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Lets say I have a concrete class Class1 and I am creating an anonymous class out of it.

Object a = new Class1(){
        void someNewMethod(){
        }
      };

Now is there any way I could overload the constructor of this anonymous class. Like shown below

Object a = new Class1(){
        void someNewMethod(){
        }
        public XXXXXXXX(int a){
          super();
          System.out.println(a);
        }
      };

With something at xxxxxxxx to name the constructor?

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It's worth reading DoubleBraceInitialization –  Ken Kin Oct 27 at 2:17

9 Answers 9

up vote 138 down vote accepted

From the Java Language Specification, section 15.9.5.1:

An anonymous class cannot have an explicitly declared constructor.

Sorry :(

EDIT: As an alternative, you can create some final local variables, and include an instance initializer in the anonymous class. For example:

public class Test
{
    public static void main(String[] args) throws Exception
    {
        final int fakeConstructorArg = 10;

        Object a = new Object()
        {
            {
                System.out.println("arg = " + fakeConstructorArg);
            }
        };
    }
}

It's grotty, but it might just help you. Alternatively, use a proper nested class :)

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I actually hadn't seen your solution before I added it. –  Jon Skeet Dec 12 '08 at 11:07
11  
Arne, i believe him he didnt copy it. he knows enough of java to be fair enough to give credit when he would have copied it i think. –  Johannes Schaub - litb Dec 12 '08 at 16:42
1  
@Arne Great minds think alike! Take it as a compliment... –  user63904 Aug 23 '11 at 13:35
9  
OMG, did someone blamed THE Jon Skeet for copying? –  user Aug 15 '12 at 17:43
    
How would I be able to call a method in the superclass of Test from within println, when that method is overridden? –  Mark Jeronimus Feb 25 at 14:56

That is not possible, but you can add an anonymous initializer like this:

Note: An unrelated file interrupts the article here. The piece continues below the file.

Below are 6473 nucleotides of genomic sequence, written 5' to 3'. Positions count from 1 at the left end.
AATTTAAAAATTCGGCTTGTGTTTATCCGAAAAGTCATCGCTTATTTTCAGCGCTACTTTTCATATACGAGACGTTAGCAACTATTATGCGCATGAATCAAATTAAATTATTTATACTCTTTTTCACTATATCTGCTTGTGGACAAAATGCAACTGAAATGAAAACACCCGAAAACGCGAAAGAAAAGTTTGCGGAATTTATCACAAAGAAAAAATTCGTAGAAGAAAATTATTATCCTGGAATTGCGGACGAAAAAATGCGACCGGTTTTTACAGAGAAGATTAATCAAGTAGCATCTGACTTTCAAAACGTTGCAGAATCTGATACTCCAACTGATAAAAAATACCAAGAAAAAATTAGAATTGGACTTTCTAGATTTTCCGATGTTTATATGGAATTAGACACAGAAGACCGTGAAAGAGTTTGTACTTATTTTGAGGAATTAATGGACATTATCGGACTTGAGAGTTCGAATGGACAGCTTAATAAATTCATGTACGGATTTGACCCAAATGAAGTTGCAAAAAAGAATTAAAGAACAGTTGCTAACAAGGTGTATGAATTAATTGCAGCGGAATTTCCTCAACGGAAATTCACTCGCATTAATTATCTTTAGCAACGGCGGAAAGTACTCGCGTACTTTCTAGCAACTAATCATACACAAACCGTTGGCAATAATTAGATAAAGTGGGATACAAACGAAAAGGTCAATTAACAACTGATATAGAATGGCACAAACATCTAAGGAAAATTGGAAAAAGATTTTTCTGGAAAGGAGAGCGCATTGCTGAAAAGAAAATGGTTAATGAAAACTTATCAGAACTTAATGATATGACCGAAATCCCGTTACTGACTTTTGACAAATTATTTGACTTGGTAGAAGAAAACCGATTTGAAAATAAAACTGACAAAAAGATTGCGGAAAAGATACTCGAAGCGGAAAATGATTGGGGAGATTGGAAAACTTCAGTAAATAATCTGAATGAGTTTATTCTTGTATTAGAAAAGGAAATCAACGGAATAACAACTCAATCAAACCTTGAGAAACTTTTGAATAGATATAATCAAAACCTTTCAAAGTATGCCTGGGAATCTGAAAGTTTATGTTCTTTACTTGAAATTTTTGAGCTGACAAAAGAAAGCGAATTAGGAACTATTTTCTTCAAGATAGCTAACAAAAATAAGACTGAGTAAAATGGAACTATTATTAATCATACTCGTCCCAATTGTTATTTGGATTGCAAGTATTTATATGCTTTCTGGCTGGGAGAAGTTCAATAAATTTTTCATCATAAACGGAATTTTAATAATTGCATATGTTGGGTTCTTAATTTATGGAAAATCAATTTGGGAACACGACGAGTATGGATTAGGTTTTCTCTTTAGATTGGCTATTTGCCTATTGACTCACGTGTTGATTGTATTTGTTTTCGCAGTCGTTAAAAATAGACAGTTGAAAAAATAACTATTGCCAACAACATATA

final int anInt = ...;
Object a = new Class1()
{
  {
    System.out.println(anInt);
  }

  void someNewMethod() {
  }
};

Don't forget final on declarations of local variables or parameters used by the anonymous class, as i did it for anInt.

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Here's another way around the problem:

public class Test{

    public static final void main(String...args){

        Thread t = new Thread(){

            private String message = null;

            Thread initialise(String message){

                this.message = message;
                return this;
            }

            public void run(){
                System.out.println(message);
            }
        }.initialise(args[0]).start();
    }
}
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8  
Nice solution, but the use of Thread here makes it somewhat misleading at first (for a moment I thought you were created a separate thread to initialize stuff!) –  scorpiodawg May 10 '12 at 17:47
2  
Note that after t is defined you can't call t.initialise() unless this function is defined in the class/interface type. –  Aram Kocharyan Mar 6 '13 at 12:29

You can have a constructor in the abstract class that accepts the init parameters. The Java spec only specifies that the anonymous class, which is the offspring of the (optionally) abstract class or implementation of an interface, can not have a constructor by her own right.

The following is absolutely legal and possible:

static abstract class Q{
    int z;
    Q(int z){ this.z=z;}
    void h(){
        Q me = new Q(1) {